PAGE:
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What to Do if Your Information is For Sale on the Dark Web

Paul Hager
10/15/2020
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The Dark Web celebrates its 20th birthday in 2020. This hidden part of the internet is a haven for hackers because of its anonymity. It’s the perfect marketplace for cybercriminals looking to sell or buy stolen passwords, Social Security numbers, and other sensitive information.

Is Your Data on the Dark Web?

First things first, you need to determine if your email, passwords, credit card numbers, or other sensitive data is on the Dark Web. Thankfully, there’s way to find out without you yourself having to venture into the darkness.

A Dark Web scan or monitoring service will look for your data on key Dark Web services in real time. They’ll report back to you on what they found, if anything. We offer free Dark Web scans for individuals and businesses. It’s super easy to get it done. Just sign up here.

Note that a Dark Web scan does NOT automatically remove your compromised information from the Dark Web. They simply alert you that your info is out there. There’s no Dark Web manager to call to request its removal. It’s up to you to take action from there.

If It Is, Here’s What to Do

So your scan revealed that some of your private information has made its way to the Dark Web. Time for damage control.

Change your passwords. Create new passwords for any accounts that have been compromised. And make sure you’re not using your old, stolen password on any other accounts. It’s also a good idea to change your security questions for the compromised account as well.

Alert the appropriate people depending on what has been stolen:

For credit card or bank account numbers, contact your card issuer or lender. They will help you close the compromised account and open a new one.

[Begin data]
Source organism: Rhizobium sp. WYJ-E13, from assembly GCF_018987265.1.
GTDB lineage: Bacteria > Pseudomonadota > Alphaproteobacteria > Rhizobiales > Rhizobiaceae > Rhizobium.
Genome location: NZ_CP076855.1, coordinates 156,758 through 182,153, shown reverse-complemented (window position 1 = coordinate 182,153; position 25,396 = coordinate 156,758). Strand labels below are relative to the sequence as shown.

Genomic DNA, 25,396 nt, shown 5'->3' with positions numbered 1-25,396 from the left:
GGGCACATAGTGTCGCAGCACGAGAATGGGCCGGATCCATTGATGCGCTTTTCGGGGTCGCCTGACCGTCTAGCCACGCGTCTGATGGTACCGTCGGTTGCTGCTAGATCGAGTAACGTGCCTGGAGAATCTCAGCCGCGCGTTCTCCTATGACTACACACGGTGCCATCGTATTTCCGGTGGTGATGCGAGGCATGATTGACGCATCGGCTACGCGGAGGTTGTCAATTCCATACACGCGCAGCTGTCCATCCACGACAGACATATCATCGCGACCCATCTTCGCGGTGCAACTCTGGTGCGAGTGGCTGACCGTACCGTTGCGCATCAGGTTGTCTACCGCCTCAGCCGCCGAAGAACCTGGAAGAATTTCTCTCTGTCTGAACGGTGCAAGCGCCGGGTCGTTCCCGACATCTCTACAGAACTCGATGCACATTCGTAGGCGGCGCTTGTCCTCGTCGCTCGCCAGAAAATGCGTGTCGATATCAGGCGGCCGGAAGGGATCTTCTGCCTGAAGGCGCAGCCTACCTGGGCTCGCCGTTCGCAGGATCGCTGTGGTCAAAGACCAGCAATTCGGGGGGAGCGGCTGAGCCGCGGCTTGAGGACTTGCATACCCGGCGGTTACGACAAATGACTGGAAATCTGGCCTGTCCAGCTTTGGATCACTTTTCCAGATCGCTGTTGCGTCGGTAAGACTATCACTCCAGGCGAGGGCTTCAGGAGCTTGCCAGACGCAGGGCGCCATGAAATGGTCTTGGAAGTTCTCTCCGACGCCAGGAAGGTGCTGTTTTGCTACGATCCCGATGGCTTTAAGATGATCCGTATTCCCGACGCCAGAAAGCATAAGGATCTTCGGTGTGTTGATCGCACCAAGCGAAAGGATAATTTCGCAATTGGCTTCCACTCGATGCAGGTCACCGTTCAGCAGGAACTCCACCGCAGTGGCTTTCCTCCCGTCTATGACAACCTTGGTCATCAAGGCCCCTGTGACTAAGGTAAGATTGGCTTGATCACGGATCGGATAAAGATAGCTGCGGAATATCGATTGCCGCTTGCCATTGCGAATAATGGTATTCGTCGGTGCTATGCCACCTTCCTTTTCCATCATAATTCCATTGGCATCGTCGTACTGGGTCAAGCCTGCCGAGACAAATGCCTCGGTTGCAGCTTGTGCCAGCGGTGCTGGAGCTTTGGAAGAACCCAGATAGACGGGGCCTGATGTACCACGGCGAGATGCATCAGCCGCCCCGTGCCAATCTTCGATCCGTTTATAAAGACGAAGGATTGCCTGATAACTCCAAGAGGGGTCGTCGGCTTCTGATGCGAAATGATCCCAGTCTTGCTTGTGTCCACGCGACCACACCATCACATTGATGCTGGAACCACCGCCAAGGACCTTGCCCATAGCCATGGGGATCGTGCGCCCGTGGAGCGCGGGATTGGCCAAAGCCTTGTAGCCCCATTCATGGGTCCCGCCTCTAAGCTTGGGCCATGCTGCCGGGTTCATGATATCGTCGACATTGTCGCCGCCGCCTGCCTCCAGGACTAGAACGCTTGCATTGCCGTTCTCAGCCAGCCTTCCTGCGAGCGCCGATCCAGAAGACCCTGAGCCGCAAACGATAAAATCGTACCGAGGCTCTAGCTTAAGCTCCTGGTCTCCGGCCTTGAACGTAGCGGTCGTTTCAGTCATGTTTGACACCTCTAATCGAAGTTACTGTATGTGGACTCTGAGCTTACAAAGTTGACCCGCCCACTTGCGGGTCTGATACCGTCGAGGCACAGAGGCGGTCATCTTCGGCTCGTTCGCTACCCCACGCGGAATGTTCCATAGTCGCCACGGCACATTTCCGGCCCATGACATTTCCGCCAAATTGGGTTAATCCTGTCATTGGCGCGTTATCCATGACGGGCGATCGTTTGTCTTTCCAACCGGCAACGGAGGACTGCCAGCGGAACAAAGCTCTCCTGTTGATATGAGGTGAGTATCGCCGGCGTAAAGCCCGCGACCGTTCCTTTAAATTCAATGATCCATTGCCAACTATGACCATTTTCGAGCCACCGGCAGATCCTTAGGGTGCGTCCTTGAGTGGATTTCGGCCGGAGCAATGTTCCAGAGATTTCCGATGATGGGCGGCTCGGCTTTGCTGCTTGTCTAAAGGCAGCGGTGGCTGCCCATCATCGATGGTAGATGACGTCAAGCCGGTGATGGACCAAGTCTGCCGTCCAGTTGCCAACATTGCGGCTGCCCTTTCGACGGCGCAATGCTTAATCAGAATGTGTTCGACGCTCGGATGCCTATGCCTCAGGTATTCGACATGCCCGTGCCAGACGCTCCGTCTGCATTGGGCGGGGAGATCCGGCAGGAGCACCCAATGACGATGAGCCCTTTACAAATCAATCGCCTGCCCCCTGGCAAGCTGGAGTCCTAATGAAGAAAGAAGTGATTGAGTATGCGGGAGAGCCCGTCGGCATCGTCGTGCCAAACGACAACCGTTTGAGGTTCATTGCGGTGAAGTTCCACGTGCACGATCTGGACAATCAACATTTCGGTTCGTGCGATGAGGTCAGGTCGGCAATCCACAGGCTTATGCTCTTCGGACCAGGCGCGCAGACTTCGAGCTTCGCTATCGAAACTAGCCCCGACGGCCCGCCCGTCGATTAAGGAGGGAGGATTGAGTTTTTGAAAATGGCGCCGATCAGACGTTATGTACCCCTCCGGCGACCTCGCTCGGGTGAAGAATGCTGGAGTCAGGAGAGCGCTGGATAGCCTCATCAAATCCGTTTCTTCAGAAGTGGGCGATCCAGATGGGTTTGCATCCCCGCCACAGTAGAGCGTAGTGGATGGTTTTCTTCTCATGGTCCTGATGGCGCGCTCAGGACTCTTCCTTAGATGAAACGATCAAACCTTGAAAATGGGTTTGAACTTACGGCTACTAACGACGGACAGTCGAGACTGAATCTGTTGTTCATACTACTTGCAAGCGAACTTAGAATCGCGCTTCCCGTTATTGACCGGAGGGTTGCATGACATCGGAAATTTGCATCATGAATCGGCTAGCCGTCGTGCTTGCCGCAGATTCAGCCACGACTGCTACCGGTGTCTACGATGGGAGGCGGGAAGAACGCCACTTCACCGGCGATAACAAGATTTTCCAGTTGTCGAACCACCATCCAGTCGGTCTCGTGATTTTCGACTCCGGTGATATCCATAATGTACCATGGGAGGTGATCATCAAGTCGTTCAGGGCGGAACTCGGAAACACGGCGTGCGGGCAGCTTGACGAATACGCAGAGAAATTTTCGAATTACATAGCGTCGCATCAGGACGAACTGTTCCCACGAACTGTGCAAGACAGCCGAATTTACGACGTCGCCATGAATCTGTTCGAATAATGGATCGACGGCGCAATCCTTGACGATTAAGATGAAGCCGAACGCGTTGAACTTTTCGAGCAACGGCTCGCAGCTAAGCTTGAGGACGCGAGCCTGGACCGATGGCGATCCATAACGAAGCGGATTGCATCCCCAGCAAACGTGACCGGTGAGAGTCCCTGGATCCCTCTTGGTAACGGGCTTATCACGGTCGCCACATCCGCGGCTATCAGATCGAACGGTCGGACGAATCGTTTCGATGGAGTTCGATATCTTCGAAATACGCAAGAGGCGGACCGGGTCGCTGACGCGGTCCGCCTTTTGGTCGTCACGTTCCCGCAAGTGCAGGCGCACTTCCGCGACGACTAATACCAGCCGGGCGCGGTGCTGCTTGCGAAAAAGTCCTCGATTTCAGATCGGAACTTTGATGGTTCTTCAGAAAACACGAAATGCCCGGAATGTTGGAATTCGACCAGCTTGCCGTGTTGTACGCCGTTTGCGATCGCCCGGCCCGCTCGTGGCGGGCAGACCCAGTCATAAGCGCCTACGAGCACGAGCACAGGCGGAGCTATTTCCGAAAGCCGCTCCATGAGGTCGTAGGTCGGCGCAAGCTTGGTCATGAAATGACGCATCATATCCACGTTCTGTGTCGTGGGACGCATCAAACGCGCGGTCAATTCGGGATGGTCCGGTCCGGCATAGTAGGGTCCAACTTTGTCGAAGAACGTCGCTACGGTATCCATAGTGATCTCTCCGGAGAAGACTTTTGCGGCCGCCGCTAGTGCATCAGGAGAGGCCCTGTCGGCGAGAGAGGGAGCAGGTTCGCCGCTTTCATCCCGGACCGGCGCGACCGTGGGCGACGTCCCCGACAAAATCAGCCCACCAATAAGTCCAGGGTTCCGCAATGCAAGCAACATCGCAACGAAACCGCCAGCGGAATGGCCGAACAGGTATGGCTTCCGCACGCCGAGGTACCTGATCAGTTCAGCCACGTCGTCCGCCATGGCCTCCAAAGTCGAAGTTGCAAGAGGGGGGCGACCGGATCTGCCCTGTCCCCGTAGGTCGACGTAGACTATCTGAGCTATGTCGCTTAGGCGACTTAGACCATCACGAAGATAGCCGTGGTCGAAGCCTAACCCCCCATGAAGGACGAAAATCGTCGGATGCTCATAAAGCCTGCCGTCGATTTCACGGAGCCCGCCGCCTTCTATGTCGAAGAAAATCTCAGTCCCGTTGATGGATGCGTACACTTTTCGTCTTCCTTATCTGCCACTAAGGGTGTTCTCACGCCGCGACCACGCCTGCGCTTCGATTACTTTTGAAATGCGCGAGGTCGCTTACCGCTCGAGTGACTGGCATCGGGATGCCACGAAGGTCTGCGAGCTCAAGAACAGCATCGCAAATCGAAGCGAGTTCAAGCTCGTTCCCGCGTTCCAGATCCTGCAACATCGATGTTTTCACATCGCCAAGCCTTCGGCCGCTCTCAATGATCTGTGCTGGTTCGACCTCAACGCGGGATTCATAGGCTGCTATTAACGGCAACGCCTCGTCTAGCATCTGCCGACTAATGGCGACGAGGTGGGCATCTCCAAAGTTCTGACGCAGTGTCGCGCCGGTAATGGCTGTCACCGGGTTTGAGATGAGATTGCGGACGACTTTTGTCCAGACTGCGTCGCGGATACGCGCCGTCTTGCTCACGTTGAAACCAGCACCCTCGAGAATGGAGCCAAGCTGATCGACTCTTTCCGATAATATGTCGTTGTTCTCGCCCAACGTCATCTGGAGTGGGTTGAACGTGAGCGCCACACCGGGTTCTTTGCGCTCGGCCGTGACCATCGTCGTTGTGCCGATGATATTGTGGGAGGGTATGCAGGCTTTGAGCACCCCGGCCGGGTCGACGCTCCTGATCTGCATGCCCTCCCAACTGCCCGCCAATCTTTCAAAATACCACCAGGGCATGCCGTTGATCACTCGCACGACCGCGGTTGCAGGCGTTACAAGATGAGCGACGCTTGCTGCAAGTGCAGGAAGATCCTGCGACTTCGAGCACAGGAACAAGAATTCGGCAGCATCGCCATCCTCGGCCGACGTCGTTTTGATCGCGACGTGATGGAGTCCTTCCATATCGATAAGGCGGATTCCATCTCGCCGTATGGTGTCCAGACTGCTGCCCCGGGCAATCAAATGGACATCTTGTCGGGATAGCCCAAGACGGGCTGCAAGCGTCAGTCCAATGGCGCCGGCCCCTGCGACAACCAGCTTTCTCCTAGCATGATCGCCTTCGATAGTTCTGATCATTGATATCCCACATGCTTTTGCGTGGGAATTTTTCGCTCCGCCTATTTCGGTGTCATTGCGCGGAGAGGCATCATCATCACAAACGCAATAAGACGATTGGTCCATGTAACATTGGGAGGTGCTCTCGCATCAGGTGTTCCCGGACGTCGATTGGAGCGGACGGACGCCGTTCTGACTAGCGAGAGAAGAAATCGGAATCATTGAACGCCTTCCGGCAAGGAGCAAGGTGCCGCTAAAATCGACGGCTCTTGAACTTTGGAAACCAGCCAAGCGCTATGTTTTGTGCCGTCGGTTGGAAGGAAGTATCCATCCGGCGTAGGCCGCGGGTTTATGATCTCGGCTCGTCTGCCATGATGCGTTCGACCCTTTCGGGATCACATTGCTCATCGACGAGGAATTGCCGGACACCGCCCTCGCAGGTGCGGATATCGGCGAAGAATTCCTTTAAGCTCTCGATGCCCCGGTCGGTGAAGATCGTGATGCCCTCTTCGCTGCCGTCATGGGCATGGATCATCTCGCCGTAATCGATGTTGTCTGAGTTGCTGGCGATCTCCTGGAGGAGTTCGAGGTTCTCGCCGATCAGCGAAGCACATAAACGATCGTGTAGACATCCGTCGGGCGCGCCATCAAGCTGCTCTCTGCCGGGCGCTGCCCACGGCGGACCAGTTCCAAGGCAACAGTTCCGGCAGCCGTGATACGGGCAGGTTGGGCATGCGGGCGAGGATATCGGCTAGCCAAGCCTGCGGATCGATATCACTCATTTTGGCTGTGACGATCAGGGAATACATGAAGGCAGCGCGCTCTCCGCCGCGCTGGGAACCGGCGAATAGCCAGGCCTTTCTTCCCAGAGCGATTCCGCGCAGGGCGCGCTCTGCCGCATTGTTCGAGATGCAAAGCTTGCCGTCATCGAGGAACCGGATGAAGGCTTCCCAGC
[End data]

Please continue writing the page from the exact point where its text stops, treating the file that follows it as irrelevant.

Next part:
For your driver’s license or passport, contact your Department of Motor Vehicles or the U.S. State Department, respectively.

For your Social Security number, report it to the Social Security Administration and the Internal Revenue Service right away.

 

What About Email Addresses?

So your Dark Web scan shows your email address is for sale. You’re probably thinking: “It’s just my email address. Lots of people already know it. Why worry?” Actually, it’s a big deal for 3 reasons.

  1. If a hacker knows your email address, it’s that much easier for them to break into your account and snoop on the sensitive data within.
  2. A hacker can spoof your email account, tricking others into thinking they’re receiving messages from you.
  3. Many people use their email address as their user ID for logging into online accounts. Armed with your email address, a hacker can crack your logins and start messing around in your accounts.

If ANY of your information appears on the Dark Web – even something as seemingly harmless as your email account – always take it seriously.

If your email address is your user ID for any online accounts, change your ID and passwords right away. And if you notice spoofed emails coming from your address, alert your email provider or IT department.

Keeping Your Data Off the Dark Web

It’s a lot easier and less stressful to not have your data stolen in the first place. Taking these precautions can help you keep your sensitive data out of the hands of hackers and off the Dark Web.

Avoid public or unsecured Wi-Fi. These networks are dangerous because there’s nothing stopping a hacker from breaking into them. A bad guy can easily see what sites you’re visiting and what login credentials you’re using to access accounts.

Use a password manager. Every one of your accounts should have a unique, complex password. A free password manager stores all of those passwords for you so you don’t have to remember them all. It’s a simple, streamlined way to protect your passwords and the accounts they access.

Use two-factor authentication. Always. All it does is create one additional step between entering your login credentials and getting into your account. Typically it’s just entering a code texted to your phone or using your fingerprint. Enabling two-factor authentication means a password alone isn’t enough to access your account. So even if your password falls into the wrong hands, a bad guy can’t get in.

Make a garbage email account. Create a separate email address you can use for logging in to unimportant accounts. If one of these less important sites experiences a data breach, your primary email won’t be the one floating around on the Dark Web. You can simply scrap your secondary account and make a new one.

Monitor your credit. Don’t wait to find out about a data breach on the news. Regularly checking your credit reports can tip you off to identify theft early before the damage becomes too severe.

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